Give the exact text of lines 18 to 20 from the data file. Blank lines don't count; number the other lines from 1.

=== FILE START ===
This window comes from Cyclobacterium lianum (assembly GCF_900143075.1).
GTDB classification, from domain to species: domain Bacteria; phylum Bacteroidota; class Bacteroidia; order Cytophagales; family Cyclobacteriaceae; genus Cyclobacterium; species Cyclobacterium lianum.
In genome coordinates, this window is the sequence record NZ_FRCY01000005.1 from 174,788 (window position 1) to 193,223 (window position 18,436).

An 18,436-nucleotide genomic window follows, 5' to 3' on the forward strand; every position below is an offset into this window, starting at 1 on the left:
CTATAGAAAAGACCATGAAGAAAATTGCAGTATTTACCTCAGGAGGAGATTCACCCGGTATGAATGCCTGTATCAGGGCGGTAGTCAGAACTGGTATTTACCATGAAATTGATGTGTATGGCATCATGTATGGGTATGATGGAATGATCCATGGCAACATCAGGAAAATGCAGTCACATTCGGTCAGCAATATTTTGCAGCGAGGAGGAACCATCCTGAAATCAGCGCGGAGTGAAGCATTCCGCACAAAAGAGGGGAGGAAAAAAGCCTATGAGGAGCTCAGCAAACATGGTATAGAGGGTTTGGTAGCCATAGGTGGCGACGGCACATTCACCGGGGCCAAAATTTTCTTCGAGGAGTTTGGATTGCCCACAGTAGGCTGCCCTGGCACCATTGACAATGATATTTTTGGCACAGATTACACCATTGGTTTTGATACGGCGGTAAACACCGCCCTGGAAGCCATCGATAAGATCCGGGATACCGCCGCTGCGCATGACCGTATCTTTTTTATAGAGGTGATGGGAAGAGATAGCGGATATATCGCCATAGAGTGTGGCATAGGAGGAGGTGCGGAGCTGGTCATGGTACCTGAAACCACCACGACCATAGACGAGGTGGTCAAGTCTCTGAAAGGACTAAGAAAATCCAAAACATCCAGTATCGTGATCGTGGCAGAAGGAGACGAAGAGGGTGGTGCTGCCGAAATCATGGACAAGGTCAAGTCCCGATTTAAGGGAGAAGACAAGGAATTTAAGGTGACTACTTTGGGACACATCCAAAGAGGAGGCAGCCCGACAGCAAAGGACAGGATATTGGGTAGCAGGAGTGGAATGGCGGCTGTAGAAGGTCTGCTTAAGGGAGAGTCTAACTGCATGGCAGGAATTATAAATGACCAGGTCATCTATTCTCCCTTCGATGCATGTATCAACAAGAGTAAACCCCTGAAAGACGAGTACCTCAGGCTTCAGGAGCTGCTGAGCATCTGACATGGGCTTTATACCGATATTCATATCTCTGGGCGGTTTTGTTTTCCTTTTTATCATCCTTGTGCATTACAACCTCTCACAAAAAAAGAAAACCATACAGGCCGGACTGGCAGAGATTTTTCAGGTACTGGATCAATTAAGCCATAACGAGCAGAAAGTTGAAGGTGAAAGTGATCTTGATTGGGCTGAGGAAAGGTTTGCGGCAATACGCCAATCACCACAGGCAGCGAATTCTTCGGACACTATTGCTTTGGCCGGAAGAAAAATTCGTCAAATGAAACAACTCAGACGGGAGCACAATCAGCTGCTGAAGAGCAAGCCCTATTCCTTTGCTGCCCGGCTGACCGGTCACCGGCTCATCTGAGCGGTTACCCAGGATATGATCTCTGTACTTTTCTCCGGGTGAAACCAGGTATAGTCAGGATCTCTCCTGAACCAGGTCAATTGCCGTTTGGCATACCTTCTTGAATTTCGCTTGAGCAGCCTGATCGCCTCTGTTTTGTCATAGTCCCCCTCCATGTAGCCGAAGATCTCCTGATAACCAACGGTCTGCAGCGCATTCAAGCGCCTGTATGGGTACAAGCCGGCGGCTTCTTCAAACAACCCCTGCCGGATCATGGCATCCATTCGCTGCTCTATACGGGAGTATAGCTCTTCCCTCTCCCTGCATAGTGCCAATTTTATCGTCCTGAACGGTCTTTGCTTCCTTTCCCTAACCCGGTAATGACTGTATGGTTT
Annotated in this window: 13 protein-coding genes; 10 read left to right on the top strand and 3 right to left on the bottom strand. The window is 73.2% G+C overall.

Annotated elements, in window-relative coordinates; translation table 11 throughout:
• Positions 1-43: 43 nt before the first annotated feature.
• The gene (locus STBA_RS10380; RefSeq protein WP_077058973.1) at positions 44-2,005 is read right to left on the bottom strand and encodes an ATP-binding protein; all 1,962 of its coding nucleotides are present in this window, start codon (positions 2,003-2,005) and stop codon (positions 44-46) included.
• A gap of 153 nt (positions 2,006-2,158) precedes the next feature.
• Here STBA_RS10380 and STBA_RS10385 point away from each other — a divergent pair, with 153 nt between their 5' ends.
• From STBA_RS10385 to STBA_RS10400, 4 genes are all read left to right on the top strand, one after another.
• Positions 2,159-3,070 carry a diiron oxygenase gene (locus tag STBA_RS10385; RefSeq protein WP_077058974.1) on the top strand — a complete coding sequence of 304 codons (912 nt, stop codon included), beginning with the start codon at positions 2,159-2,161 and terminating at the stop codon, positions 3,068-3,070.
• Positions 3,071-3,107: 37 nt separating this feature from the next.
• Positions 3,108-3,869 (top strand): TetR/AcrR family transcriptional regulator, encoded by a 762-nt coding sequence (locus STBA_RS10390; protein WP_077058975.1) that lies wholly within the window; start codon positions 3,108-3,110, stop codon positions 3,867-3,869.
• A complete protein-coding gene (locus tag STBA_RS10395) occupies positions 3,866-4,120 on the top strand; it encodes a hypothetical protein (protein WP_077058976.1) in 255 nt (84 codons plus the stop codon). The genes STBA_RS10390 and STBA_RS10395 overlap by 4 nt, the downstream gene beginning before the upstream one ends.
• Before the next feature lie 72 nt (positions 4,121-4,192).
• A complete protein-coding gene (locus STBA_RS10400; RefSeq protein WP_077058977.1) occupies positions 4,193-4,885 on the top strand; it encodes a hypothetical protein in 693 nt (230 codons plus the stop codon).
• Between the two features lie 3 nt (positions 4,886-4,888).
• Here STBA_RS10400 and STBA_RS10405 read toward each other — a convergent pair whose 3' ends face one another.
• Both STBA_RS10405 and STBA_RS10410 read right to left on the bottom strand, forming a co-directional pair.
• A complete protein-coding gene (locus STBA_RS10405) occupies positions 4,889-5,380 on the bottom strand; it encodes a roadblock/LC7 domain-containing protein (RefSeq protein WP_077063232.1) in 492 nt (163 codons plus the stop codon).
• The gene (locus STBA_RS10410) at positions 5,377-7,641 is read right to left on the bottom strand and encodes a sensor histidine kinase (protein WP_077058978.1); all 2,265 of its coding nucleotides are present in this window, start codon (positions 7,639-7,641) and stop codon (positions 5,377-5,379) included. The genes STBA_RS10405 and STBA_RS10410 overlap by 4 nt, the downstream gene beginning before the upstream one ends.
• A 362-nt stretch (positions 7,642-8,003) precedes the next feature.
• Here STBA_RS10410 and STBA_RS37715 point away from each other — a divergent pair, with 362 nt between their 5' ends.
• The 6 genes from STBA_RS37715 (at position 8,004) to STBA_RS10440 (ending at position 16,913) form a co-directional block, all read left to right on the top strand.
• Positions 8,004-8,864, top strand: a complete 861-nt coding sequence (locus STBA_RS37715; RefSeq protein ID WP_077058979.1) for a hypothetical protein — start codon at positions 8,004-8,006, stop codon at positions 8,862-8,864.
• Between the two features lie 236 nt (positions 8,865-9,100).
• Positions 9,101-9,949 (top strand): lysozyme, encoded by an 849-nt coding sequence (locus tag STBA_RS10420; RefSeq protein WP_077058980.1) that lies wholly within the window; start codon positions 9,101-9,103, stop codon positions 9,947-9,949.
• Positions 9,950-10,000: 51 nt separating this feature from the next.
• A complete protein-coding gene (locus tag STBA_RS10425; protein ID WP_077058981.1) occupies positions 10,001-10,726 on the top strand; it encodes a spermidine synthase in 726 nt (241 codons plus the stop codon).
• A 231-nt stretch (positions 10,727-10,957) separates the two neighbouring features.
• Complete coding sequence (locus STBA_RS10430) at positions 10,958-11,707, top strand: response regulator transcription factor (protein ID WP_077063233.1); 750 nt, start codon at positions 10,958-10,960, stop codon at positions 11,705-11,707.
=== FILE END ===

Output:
• A complete protein-coding gene (locus STBA_RS10400; RefSeq protein WP_077058977.1) occupies positions 4,193-4,885 on the top strand; it encodes a hypothetical protein in 693 nt (230 codons plus the stop codon).
• Between the two features lie 3 nt (positions 4,886-4,888).
• Here STBA_RS10400 and STBA_RS10405 read toward each other — a convergent pair whose 3' ends face one another.